The Alternative Hypothesis

Faulk has great stuff here, but the one who wrote this article, Testosterone, Race, and Crime1) doesn’t know what he’s talking about and 2) clearly didn’t read the papers he cited. Read this article, you’ll see him make bold claims using studies I have used for my own arguments that testosterone doesn’t cause crime! Let’s take a look.

One factor which explains part of why Blacks have higher than average crime rates is testosterone. Testosterone is known to cause aggression, and Blacks are known to at once have more of it and, for genetic reasons, to be more sensitive to its effects.

  1. No it doesn’t.
  2. Testosterone is known to cause aggression“, but that’s the thing: it’s only known that it ’causes’ aggression, it really doesn’t.
  3. Evidence is mixed on blacks being “… for genetic reasons … more sensitive to its effects” (Update on Androgen Receptor gene—Race/History/Evolution Notes).

Testosterone activity has been linked many times to aggression and crime. Meta-analyses show that testosterone is correlated with aggression among humans and non human animals (Book, Starzyk, and Quinsey, 2001).

Why doesn’t he say what the correlation is? It’s .14 and this study, while Archer, Graham-Kevan and Davies, (2005) reanalyzed the studies used in the previous analysis and found the correlation to be .08. This is a dishonest statement.

Women who suffer from a disease known as congenital adrenal hyperplasia are exposed to abnormally high amounts of testosterone and are abnormally aggressive.

Abnormal levels of androgens in the womb for girls with CAH are associated with aggression, while boys with and without CAH are similar in aggression/activity level (Pasterski et al, 2008), yet black women, for instance, don’t have higher levels of testosterone than white women (Mazur, 2016). CAH is just girls showing masculinized behavior; testosterone doesn’t cause the aggression (See Archer, Graham-Kevan and Davies, 2005)

Artificially increasing the amount of testosterone in a person’s blood has been shown to lead to increases in their level of aggression (Burnham 2007Kouri et al. 1995).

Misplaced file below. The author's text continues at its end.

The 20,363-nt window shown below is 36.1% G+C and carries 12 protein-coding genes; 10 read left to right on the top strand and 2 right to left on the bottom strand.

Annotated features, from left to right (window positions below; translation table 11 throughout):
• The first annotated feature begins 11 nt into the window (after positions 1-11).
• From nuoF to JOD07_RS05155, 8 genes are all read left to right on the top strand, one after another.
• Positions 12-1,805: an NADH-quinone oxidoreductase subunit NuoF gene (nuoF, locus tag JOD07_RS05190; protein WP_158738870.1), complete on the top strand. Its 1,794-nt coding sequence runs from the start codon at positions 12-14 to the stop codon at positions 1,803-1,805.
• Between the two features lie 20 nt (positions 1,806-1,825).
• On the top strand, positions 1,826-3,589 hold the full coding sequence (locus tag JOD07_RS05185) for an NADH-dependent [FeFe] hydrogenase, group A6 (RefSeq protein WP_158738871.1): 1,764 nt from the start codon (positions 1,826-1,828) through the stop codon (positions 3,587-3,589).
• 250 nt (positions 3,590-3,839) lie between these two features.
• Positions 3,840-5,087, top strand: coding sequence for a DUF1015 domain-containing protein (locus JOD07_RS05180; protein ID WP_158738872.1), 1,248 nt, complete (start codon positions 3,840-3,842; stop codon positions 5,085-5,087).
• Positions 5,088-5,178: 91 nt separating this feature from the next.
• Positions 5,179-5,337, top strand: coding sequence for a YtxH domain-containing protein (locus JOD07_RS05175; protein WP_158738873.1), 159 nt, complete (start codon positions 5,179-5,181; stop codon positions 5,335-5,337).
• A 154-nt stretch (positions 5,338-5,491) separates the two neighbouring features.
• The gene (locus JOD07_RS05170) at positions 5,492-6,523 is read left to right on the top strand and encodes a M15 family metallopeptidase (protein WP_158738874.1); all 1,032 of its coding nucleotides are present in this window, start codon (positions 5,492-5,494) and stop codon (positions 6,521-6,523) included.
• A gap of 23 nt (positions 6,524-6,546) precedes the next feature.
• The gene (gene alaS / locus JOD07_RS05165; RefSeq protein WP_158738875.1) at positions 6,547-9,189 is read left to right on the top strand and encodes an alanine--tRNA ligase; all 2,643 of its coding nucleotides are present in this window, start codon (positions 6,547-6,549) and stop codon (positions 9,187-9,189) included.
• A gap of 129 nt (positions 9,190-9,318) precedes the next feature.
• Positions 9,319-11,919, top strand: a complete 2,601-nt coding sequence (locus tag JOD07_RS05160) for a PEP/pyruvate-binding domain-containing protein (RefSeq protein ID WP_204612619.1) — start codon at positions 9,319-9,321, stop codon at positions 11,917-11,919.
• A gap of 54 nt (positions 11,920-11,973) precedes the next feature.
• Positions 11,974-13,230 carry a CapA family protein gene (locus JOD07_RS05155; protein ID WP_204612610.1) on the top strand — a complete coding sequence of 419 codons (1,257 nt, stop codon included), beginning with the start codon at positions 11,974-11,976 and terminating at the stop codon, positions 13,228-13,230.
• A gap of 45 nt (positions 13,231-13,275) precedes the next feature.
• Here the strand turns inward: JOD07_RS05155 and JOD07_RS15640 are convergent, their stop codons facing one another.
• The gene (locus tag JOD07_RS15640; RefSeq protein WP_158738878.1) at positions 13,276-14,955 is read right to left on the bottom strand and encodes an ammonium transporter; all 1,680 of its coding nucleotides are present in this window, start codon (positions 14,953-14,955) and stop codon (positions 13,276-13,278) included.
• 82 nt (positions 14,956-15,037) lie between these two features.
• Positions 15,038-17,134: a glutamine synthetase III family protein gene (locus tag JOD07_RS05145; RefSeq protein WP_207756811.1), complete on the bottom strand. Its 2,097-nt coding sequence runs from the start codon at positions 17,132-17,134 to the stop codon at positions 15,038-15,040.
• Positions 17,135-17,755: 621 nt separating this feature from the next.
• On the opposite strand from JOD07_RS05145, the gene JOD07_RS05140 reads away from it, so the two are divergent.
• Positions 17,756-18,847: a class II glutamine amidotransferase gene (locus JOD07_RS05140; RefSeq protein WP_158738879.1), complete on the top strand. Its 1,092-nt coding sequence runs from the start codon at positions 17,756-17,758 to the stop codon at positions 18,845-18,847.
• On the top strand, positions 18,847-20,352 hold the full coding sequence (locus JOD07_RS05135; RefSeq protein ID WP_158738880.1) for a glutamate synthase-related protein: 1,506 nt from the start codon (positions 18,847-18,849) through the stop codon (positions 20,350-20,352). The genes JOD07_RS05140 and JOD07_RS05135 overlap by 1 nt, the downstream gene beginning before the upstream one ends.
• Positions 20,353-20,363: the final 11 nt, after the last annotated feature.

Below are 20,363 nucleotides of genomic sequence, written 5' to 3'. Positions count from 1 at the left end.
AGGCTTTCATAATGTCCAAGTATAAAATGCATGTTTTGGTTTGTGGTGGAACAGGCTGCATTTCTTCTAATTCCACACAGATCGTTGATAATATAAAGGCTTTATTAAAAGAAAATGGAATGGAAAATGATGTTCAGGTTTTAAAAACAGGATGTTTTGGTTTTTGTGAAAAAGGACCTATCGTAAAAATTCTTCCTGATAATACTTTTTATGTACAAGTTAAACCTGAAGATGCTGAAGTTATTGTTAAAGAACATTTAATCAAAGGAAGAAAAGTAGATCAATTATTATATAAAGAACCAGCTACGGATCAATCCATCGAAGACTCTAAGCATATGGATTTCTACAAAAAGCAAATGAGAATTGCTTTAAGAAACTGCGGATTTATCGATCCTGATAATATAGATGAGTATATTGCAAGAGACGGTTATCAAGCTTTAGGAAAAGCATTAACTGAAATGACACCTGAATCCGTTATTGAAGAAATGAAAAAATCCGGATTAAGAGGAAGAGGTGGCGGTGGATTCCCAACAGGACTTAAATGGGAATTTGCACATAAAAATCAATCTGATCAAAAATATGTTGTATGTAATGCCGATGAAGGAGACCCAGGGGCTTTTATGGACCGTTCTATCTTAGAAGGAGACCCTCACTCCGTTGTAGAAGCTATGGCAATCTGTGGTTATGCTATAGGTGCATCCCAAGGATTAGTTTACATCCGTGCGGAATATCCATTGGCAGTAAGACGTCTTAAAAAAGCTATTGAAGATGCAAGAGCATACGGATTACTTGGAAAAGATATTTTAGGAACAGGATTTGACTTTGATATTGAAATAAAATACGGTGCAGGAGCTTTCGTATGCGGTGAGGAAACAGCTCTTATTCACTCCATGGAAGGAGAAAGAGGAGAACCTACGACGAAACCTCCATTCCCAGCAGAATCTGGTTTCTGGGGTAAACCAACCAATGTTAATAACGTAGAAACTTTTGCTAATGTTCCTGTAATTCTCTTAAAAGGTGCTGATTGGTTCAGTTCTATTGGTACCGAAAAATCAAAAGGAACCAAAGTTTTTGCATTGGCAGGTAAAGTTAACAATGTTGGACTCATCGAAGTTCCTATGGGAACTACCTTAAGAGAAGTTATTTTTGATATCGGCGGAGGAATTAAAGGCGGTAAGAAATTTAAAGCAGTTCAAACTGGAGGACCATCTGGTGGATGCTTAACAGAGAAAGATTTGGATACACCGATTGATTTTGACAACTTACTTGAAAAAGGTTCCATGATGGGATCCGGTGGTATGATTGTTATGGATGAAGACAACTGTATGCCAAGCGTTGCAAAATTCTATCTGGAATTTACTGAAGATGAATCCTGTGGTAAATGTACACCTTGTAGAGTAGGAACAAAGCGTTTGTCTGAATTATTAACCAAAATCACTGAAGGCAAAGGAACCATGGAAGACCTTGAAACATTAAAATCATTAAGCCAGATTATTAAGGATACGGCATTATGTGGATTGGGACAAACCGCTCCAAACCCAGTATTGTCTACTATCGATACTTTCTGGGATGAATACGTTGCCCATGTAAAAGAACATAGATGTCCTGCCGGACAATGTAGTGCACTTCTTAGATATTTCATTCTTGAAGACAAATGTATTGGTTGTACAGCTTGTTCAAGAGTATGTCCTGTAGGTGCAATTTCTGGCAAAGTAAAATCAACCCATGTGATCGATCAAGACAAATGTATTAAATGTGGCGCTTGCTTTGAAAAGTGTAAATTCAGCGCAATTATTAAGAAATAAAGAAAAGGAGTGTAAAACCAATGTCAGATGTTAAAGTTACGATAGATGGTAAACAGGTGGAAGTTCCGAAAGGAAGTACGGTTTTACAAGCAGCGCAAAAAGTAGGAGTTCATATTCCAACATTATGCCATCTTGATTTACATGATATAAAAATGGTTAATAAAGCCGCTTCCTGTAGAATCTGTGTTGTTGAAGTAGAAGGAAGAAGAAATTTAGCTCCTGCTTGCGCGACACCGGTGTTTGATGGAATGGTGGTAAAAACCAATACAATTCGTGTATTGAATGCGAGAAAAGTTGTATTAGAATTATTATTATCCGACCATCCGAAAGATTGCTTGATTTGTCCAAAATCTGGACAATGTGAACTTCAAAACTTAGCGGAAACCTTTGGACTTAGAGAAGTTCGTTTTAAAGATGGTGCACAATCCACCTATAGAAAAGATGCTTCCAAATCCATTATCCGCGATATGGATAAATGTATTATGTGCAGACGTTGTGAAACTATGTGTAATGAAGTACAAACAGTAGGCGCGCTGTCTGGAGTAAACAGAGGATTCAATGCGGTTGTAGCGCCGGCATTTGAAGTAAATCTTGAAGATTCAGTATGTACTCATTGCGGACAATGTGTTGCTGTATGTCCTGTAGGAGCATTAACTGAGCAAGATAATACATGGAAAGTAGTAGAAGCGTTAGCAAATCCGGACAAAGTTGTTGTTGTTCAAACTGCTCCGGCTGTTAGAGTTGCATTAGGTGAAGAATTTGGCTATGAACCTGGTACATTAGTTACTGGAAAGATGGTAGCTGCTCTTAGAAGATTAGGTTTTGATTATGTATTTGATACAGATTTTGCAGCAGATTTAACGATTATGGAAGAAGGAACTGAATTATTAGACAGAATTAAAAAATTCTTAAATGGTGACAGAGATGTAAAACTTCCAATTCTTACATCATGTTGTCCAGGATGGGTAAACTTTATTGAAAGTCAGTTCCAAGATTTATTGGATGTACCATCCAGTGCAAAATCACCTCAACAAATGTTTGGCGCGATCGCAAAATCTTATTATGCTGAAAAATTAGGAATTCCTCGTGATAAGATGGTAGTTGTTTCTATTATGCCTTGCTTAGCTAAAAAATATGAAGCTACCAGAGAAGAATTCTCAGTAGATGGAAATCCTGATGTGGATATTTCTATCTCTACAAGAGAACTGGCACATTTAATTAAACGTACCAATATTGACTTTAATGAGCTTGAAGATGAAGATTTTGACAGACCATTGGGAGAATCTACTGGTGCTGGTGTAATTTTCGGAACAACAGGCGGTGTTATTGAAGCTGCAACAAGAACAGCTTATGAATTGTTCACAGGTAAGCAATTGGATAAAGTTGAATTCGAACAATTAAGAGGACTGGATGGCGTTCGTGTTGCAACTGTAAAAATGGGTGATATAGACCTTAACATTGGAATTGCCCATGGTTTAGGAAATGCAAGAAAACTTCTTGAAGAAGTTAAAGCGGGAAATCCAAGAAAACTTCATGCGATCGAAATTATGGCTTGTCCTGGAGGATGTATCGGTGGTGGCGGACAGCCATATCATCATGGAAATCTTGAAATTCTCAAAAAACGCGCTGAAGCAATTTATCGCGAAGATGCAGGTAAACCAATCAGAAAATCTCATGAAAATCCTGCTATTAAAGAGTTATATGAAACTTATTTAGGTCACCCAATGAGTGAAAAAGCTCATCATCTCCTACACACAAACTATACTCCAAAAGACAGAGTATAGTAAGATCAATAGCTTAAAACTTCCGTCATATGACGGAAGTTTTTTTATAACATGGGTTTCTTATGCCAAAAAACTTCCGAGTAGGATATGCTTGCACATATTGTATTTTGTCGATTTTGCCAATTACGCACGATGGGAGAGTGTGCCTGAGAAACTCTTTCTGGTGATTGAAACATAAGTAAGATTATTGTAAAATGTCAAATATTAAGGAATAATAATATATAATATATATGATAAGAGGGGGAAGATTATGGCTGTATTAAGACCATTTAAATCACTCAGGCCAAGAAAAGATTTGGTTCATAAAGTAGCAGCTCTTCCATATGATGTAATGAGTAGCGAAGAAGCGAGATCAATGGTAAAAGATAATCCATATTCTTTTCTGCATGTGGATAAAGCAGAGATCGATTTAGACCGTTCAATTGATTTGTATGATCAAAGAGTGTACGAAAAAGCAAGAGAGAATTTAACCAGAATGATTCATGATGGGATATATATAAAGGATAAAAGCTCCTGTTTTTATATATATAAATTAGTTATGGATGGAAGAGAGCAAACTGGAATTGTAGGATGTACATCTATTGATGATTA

Actually, no. Supraphysiological levels of testosterone administered to men (200 and 600 mg weekly) did not increase aggression or anger (Batrinos, 2012).

 Finally, people in prison have higher than average rates of testosterone (Dabbs et al., 2005).

Dabbs et al don’t untangle correlation from causation. Environmental factors can explain higher testosterone levels (Mazur, 2016) in inmates, and even then, some studies show socially dominant and aggressive men have the same levels of testosterone (Ehrenkraz, Bliss, and Sheard, 1974).

Thus, testosterone seems to cause both aggression and crime.

No, it doesn’t.

Why Testosterone Does Not Cause Crime

Testosterone and Aggressive Behavior

Can racial differences in circulating testosterone explain racial differences in crime?—Race/History/Evolution Notes

Furthermore, of the studies I could find on testosterone in Africans, they have lower levels than Western men (Campbell, O’Rourke, and Lipson, 2003Lucas and Campbell, and Ellison, 2004Campbell, Gray, and Ellison, 2006) so, along with the studies and articles cited on testosterone, aggression, and crime,  that’s another huge blow to the testosterone/crime/aggression hypothesis.